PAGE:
Smitty’s Roadside Diner
by Michael Bracken and Sandra Murphy
Smitty’s Roadside Diner had served travelers for nearly a century, but after the new highway bypassed Smithville, business had dwindled to a trickle. That Tuesday morning only three people were in the diner—the cook, the waitress, and a lone coffee drinker sitting in the rear booth, his back to the wall. He was more than three-cups-of-black jittery, and Ellen kept her eye on him.
He wore a dirty olive-green army jacket and had longish, unwashed black hair, several days’ growth of facial hair, and dark, unfocused eyes that darted back and forth. He didn’t look like a tweaker, one of the methamphetamine addicts who sometimes visited the diner, but he did look like the kind of customer who wouldn’t leave a tip and might even skip out on paying for the coffee. If he did, Ellen would cover the dollar and a half herself. She understood what he was going through. Since leaving her boyfriend the previous year, she’d had days when buying a cup of coffee meant not having enough gas money to get to work. READ MORE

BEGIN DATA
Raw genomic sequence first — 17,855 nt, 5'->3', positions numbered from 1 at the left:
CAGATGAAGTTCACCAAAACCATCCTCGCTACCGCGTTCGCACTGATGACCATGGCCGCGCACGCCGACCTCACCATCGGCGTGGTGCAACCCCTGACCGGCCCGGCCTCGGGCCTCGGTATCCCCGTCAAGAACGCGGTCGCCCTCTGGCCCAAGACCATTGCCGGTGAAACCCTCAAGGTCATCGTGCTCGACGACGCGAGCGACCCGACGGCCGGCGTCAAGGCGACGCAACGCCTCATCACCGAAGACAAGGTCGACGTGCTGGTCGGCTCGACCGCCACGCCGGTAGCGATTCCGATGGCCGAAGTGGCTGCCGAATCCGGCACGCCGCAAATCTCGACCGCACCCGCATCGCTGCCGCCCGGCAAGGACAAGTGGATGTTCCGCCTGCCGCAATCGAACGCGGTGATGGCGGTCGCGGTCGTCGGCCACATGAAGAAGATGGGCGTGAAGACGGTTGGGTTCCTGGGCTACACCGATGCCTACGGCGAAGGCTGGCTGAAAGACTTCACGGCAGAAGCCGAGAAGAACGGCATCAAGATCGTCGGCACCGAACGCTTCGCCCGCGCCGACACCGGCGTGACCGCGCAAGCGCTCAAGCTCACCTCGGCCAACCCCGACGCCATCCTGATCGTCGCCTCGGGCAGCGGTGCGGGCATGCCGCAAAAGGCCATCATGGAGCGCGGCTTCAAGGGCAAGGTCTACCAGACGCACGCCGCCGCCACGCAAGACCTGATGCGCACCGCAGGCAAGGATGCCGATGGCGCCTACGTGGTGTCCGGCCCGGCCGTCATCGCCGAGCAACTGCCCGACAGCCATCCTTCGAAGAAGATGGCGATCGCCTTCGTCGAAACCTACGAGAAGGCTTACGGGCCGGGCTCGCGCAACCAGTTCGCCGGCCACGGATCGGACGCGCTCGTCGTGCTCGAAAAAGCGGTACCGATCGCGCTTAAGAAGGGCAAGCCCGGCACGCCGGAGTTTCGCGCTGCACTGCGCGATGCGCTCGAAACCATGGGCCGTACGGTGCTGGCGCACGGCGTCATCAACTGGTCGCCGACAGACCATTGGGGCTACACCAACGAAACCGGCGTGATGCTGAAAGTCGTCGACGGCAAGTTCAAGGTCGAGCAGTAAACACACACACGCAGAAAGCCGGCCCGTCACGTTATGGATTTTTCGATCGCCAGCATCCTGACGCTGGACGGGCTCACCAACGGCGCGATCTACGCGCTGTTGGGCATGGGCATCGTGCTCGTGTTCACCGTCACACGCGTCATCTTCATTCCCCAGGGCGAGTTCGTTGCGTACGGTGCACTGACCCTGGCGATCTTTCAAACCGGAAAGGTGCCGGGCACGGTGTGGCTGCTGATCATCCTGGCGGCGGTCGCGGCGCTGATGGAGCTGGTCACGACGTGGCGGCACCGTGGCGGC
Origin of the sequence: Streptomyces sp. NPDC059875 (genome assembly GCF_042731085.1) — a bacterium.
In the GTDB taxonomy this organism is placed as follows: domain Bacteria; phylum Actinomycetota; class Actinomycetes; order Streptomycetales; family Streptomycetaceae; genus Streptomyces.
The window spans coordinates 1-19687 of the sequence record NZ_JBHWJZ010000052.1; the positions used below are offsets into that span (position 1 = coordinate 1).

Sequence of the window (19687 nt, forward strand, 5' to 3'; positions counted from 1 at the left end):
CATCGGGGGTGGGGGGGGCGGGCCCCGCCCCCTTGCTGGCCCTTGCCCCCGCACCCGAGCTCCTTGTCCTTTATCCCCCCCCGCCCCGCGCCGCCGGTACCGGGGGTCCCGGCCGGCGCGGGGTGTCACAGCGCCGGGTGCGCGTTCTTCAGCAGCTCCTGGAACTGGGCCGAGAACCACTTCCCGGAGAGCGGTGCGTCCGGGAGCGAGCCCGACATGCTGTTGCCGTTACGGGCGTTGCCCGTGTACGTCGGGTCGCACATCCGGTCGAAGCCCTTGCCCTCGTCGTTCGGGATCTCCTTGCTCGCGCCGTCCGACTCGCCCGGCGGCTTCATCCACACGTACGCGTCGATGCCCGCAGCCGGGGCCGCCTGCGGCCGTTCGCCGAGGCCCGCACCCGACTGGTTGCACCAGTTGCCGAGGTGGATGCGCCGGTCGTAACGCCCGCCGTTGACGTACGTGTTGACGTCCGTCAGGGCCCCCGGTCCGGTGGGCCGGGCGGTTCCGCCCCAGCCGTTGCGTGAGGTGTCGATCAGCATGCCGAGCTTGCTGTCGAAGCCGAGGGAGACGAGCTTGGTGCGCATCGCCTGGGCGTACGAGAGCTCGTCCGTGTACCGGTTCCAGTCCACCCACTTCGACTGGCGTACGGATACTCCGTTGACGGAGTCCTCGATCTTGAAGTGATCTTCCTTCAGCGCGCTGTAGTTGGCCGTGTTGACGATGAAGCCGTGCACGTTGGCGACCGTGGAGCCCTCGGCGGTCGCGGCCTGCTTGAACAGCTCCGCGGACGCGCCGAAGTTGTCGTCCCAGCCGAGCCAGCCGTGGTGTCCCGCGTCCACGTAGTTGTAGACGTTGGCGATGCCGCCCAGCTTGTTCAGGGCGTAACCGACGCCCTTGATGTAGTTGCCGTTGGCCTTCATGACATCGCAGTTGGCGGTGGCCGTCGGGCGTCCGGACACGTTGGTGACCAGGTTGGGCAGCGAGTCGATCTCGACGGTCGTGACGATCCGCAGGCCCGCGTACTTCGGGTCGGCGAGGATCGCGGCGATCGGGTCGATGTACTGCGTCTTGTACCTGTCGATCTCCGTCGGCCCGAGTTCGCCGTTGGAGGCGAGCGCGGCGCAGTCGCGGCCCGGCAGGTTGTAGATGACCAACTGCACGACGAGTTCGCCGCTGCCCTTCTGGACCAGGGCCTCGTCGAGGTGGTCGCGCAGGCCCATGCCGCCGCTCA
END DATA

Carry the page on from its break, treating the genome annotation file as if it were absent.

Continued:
by Shauna Washington
I watched the two women dressed in purple, yellow, and white stomping to the beat of the trumpets, trombones, and saxophone horns while waving their handkerchiefs back and forth. They grabbed at the giddy, willing patrons, engaging in a two-step while walking through the lobby of the hotel. Not wanting to be grabbed myself, I quickly slipped out the front doors and into the sweltering heat that was so oppressive I felt like I could cut the humidity with a knife. It was no wonder that the shuttle bus driver from the airport had a smirk on his face as he dropped me off at this place.
So this was Louisiana, I reflected, and more specifically, New Orleans. I’d heard so much about the South, and the city, that I was anxious to see it, but I wasn’t quite prepared for just how hot and sticky it was. I felt my hair go from a Beyoncé flat iron to a Diana Ross blowout. READ MORE